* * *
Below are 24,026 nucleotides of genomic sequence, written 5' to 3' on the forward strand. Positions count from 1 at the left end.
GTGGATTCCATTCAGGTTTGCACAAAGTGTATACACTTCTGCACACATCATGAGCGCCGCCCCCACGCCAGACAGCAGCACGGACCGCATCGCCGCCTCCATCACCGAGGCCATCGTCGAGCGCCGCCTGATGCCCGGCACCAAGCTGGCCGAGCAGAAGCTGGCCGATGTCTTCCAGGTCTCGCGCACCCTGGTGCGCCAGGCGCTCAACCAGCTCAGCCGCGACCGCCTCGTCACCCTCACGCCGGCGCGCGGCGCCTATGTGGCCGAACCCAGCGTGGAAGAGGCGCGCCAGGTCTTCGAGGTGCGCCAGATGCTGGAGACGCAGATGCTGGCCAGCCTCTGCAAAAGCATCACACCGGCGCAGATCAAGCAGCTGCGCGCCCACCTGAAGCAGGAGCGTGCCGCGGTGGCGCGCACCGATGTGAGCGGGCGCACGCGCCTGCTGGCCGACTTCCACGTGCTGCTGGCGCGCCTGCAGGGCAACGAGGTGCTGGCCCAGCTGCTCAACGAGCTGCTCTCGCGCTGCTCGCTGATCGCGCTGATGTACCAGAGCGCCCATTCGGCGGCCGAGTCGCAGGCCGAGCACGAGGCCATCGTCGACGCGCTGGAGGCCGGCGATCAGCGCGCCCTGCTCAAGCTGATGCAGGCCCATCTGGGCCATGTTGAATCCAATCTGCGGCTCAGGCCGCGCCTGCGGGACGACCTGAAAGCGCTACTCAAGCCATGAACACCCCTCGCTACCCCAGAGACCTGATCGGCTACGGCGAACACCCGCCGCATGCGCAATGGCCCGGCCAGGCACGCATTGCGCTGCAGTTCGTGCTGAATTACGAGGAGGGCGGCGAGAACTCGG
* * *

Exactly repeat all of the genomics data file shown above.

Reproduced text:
Below are 24,026 nucleotides of genomic sequence, written 5' to 3' on the forward strand. Positions count from 1 at the left end.
GTGGATTCCATTCAGGTTTGCACAAAGTGTATACACTTCTGCACACATCATGAGCGCCGCCCCCACGCCAGACAGCAGCACGGACCGCATCGCCGCCTCCATCACCGAGGCCATCGTCGAGCGCCGCCTGATGCCCGGCACCAAGCTGGCCGAGCAGAAGCTGGCCGATGTCTTCCAGGTCTCGCGCACCCTGGTGCGCCAGGCGCTCAACCAGCTCAGCCGCGACCGCCTCGTCACCCTCACGCCGGCGCGCGGCGCCTATGTGGCCGAACCCAGCGTGGAAGAGGCGCGCCAGGTCTTCGAGGTGCGCCAGATGCTGGAGACGCAGATGCTGGCCAGCCTCTGCAAAAGCATCACACCGGCGCAGATCAAGCAGCTGCGCGCCCACCTGAAGCAGGAGCGTGCCGCGGTGGCGCGCACCGATGTGAGCGGGCGCACGCGCCTGCTGGCCGACTTCCACGTGCTGCTGGCGCGCCTGCAGGGCAACGAGGTGCTGGCCCAGCTGCTCAACGAGCTGCTCTCGCGCTGCTCGCTGATCGCGCTGATGTACCAGAGCGCCCATTCGGCGGCCGAGTCGCAGGCCGAGCACGAGGCCATCGTCGACGCGCTGGAGGCCGGCGATCAGCGCGCCCTGCTCAAGCTGATGCAGGCCCATCTGGGCCATGTTGAATCCAATCTGCGGCTCAGGCCGCGCCTGCGGGACGACCTGAAAGCGCTACTCAAGCCATGAACACCCCTCGCTACCCCAGAGACCTGATCGGCTACGGCGAACACCCGCCGCATGCGCAATGGCCCGGCCAGGCACGCATTGCGCTGCAGTTCGTGCTGAATTACGAGGAGGGCGGCGAGAACTCGG